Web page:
Fermentation in primary stopped way too fast

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rockout

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Okay, I've done about 15 batches in 2 years, all of them extract brews, and in the process of our current "Mystery Beer" (see https://www.homebrewtalk.com/f39/making-mystery-brew-would-you-mix-these-extracts-111072/ if you care about the details)

It's pretty high-gravity, OG was measured at 1.087. Because this was a beer made of our leftovers, I used a dry yeast packet that I had in the fridge, no starter. Fermentation didn't start until 36 hours after pitching, which didn't freak me out too much because I've had that happen before and no big deal, beer turned out fine.

Here's the twist - 12 hours later (48 hours after pitching), all airlock activity stopped. Not good, I figure. I haven't taken a reading yet, waiting till tomorrow morning, but what do I do if I take a reading and it says 1.065 or something like that? Pitch some different yeast? Make a starter, THEN pitch some different yeast? I have not had this problem before.
 

carnevoodoo

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airlock activity is not a sign of fermentation.

how warm was it when you pitched the yeast?

I would give it time. If you had activity, it is likely your lid is not on all the way.
 

slomo

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x2 give it time. Even small activity on your hydro is still activity. Its fermenting. Is the area that your fermentor in cold? If so try moving it to a warmer place.
 
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rockout

rockout

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No, it's at about 68 degrees, room temp.

When it started fermenting, at about the 36-hour point, within an hour of that it was rocking. Bubbles every 2 seconds. I left the house for a few hours, later on, and when I got back, everything had stopped. I am hoping it's just a leak in the lid, so should I take a hydrometer reading tomorrow, or wait a few more days?
 

homebrewjapan

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Wait a few days, take a hydrometer reading, wait a few more days, then take another hydrometer reading. If they are the same, it has probably stopped.

I had this happen to me recently and I'm currently dealing with it. You can read posts about it on my blog.
 

notwoohoo

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Its probably either a leaky lid or a stuck fermentation. I'd lean towards the lid as a stuck fermentation would probably not occur until later in the fermentation process due to O2 or nutrient depletion.
 
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rockout

rockout

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Cool. So let's say I wait a few days, take some readings two days apart, and it's stuck fermentation - what can I do about that?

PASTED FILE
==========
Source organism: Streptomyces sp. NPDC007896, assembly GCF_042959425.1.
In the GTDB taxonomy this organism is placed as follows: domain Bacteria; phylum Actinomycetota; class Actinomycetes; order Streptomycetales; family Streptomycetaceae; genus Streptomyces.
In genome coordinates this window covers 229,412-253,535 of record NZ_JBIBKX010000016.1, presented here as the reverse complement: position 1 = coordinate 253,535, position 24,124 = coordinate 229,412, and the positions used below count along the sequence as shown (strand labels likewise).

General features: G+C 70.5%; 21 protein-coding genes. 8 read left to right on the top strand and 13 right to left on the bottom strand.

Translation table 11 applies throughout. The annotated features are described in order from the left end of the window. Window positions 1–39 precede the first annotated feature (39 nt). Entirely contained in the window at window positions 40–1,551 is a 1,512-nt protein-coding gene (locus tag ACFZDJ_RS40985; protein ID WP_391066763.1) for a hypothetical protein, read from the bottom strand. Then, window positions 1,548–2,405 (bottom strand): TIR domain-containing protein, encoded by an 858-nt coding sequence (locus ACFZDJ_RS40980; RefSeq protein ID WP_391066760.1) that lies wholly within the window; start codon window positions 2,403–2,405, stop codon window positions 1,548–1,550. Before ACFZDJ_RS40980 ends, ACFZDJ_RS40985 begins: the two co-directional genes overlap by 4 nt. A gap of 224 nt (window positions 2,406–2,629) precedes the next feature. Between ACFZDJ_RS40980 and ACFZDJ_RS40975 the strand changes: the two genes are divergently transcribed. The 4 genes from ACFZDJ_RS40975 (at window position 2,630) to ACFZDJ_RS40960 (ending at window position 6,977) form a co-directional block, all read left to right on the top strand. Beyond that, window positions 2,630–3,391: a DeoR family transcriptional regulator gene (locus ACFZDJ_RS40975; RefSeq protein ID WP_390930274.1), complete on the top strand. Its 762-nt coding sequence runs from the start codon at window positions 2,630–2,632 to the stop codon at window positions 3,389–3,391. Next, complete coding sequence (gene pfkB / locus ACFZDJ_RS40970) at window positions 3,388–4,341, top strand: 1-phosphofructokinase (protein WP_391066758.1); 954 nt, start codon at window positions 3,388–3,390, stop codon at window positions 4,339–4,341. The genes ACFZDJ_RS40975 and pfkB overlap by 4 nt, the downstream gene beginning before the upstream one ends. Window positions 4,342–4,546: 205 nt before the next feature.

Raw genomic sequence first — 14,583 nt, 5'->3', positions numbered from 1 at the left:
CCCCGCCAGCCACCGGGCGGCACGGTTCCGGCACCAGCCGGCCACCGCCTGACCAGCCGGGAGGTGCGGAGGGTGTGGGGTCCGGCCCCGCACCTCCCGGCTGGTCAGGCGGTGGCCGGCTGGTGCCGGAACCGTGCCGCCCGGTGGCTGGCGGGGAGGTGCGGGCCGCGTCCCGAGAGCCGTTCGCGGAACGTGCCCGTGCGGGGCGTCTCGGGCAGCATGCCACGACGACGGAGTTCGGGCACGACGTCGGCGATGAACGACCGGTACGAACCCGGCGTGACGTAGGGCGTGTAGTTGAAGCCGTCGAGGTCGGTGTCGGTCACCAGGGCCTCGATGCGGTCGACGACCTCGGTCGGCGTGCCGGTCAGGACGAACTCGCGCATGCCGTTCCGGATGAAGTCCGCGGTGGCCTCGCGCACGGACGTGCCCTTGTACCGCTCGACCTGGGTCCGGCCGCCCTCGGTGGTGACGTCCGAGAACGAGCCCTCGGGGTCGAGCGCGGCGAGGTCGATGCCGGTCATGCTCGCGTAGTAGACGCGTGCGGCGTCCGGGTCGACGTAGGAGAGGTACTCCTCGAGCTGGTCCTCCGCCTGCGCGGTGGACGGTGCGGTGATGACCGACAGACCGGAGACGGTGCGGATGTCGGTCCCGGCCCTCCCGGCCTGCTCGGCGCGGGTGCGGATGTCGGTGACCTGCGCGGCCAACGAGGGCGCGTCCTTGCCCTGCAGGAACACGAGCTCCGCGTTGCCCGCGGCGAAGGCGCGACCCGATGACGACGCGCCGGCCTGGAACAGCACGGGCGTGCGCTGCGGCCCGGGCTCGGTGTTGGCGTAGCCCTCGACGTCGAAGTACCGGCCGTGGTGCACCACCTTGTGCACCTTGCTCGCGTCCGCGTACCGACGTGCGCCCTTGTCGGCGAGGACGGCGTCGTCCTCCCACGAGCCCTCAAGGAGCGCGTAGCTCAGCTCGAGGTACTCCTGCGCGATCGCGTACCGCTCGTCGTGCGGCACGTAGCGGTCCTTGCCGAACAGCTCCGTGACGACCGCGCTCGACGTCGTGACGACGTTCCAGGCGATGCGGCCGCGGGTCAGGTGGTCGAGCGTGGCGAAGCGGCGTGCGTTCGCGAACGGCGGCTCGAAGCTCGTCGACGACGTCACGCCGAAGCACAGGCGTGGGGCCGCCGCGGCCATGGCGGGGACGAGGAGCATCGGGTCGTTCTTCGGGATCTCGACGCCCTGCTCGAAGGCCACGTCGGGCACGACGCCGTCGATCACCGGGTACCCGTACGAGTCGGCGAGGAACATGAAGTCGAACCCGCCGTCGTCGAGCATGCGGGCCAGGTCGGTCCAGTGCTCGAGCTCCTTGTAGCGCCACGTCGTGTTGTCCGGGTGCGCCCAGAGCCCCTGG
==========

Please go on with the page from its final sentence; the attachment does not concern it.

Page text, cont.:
ifishsum

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It's way too soon to worry about a stuck fermentation, give it at least another week and check the gravity. Chances are you're not going to bottle or secondary before then, so there's not much point in even taking a sample this early IMO. Pay no attention to the airlock, you probably just have a small leak that's letting out the pressure.
 

McGarnigle

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One packet of dry yeast is under-pitching a bit for this (assuming an 11g package), so this may be a problem. Usually the first step is to gently swirl, try to lift yeast up off the bottom.
Pitching more yeast can be tough when the beer has partially fermented, as yeast likes wort, not beer. Still, I wonder if you shouldn't think about this. I don't have a great answer for you, other than to say the under-pitching may be to blame.
 

Homercidal

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I'd stir up the yeast and see what happens. Also, you could have a leak somewhere, or possibly the airlock got plugged and is ready to burst wort all over your ceiling.
 
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rockout

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Thanks guys.

just one minor clarification, gently stir it up now or wait a few days and then stir it up?
 

Pappers_

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Hmmm . . . without knowing any info about the yeast you used, I'd be concerned that one packet of the mystery yeast is not enough for this big of a beer. That's a lot of sugar for the yeast to work through, and a lot of alcohol for it deal with it.

+1 on the advice above that airlock activity isn't a helpful measurement.

If you're going to stir it up, I'd do it now. I'd consider adding more yeast for a beer this big, one that you know is tolerant of higher alcohol levels. Best wishes,



Jim
 

CouchFarmer

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I like the kitchen-sink approach to your beer, I cook in much the same way...

In the spirit of the mystery brew and the fact that you may not have enough yeast in there, I'd think about making a starter of something in case it is a stuck fermentation or the yeast in there just doesn't finish the job. You can always use the starter for your next batch if you don't use it on this one. I've had multiple kinds of yeast in previous batches and the beer was still good.
 
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rockout

rockout

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Well, the "kitchen-sink" approach was just for this one brew, to get rid of all the extra ingredients we'd accumulated over the last two years. That's why we weren't too concerned about which yeast goes in there. So if it's ok to put in another batch of yeast, I'll gladly do that.

Meanwhile I guess I'll stir it up a little.
 

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